Here’s the trick of it all. Jerry Sr could have been a pretty darn good smooth talker. If you don’t believe me, check out some of his talks given at Harvard, Princeton, Yale, Dartmouth, UCLA, and Notre Dame. If you can find it, the talk he gave at Harvard Law School went down as one of the greatest speeches given in the 1980’s. On that list also is Ted Kennedy’s speech at Liberty University.

Francis of Assisi said “Preach the Gospel at all times and when necessary, use words.”

This was the deepest calling on the life of men like Jim Elliot and his friends. This is the legacy that Jerry Sr left with his good friend, Larry Flynt, and thousands of men and women who knew him. This is not the call of those, however, who only use words to convey their doctrinal assumptions to a world desperately clawing for things like peace, love, and hope.

Jonathan, I have 2 simple questions for you. First, would you have done any of this if no one else was watching on social media? How can we know this from the narrative you’ve built? Honestly, is this about a platform?

And my final question is this – why are your posts filled with so many words, yet so very little scripture? Even as I browse the comments from your post which garnered the attention, it’s more like reading about someone who had a bad customer service experience buying a refrigerator, rather than the overflowing love that comes from the Gospel of Jesus. Your followers and friends aren’t electrifying this narrative with the words of God, but with conjectures and melancholy melodrama.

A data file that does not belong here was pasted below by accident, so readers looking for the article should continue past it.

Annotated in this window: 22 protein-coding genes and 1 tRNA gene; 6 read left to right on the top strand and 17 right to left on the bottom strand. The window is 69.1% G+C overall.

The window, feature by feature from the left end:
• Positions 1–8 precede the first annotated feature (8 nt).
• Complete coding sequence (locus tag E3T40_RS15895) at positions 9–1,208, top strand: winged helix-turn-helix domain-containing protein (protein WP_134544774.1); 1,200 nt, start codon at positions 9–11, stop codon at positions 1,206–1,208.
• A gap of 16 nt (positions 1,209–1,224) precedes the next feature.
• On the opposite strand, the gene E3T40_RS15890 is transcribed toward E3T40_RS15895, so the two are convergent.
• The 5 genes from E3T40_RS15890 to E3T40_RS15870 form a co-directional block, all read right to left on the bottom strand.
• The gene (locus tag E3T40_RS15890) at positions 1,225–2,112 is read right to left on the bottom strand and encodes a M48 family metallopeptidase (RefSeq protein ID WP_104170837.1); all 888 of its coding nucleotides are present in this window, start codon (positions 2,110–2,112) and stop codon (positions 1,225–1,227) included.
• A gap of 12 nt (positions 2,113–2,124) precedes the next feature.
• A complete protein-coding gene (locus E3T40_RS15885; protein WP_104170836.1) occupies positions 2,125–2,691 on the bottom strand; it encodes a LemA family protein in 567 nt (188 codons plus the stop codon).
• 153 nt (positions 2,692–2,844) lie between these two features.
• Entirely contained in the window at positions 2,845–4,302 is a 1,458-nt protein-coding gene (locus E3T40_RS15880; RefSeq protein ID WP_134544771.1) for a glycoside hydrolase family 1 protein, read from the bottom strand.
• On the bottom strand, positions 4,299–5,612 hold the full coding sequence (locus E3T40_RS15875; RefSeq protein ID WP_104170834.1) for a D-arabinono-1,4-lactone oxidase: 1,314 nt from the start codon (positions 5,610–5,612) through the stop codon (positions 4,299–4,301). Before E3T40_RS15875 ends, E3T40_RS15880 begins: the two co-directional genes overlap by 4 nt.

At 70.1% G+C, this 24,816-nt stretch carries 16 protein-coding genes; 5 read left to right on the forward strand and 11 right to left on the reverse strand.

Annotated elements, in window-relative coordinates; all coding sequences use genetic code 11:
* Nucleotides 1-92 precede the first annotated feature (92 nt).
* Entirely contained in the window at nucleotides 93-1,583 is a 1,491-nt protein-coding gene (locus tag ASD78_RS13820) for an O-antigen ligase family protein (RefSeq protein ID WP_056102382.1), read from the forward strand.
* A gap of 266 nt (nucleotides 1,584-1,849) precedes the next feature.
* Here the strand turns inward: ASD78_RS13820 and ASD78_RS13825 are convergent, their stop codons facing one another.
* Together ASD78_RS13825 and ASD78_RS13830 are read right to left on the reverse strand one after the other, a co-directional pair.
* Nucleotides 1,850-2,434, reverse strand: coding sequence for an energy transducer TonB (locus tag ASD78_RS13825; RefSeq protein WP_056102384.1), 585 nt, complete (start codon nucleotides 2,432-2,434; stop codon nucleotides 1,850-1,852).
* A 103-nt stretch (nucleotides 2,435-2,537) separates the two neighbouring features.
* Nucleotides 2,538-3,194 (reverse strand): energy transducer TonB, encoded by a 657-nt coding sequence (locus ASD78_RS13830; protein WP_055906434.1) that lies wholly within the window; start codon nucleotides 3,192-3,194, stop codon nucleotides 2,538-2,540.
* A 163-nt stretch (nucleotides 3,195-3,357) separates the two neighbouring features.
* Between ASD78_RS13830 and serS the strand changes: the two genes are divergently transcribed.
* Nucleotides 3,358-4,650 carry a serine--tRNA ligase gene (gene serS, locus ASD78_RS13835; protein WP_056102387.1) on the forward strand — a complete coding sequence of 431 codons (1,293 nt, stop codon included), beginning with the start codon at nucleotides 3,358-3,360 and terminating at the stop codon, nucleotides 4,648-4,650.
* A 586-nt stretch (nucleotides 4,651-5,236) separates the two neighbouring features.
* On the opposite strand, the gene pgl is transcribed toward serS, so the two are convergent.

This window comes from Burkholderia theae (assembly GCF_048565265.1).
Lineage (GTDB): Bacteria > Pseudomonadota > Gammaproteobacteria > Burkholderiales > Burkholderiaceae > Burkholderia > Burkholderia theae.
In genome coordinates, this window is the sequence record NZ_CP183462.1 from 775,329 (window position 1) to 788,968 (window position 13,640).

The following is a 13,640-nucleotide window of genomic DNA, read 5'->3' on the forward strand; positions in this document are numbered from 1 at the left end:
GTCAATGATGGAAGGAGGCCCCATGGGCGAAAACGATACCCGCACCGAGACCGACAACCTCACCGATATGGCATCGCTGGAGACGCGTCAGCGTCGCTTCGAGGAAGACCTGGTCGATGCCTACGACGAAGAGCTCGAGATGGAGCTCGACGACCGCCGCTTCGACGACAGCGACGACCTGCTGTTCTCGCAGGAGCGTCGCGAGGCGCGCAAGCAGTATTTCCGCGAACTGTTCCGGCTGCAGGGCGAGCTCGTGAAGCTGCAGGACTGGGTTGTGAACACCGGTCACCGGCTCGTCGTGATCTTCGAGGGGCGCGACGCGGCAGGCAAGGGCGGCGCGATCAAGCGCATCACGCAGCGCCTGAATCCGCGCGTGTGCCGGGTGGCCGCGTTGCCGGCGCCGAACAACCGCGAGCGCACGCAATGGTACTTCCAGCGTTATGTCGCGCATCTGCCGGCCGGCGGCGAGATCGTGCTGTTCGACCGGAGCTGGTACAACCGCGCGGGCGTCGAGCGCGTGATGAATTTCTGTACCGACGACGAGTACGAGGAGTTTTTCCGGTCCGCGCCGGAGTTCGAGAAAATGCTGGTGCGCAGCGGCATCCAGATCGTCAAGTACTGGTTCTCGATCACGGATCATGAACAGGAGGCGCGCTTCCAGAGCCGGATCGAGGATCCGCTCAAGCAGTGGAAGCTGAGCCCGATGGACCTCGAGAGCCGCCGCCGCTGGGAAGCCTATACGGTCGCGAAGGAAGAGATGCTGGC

As I mentioned earlier, I live in New Hampshire, but I will contact my children today and we will gather with you in Lynchburg in prayer as you go down whatever path you think God is leading you. I’m sure they can bring a ton of their friends. They’re all really great folks.

The ball is in your court, Jonathan. If what you’ve said has teeth, my hope is that you’ll go to Lynchburg and make it your home. Change like this doesn’t happen through social media and showing up at an event. You referred to Jerry Jr’s alignment with darkness, so let me encourage you with the words of one of the greatest men who has ever walked this earth –

“Darkness cannot drive out darkness; only light can do that. Hate cannot drive out hate; only love can.” Dr. Martin Luther King.

So, let’s do love and do it well.

In Christ’s love and truth,


Thad Riley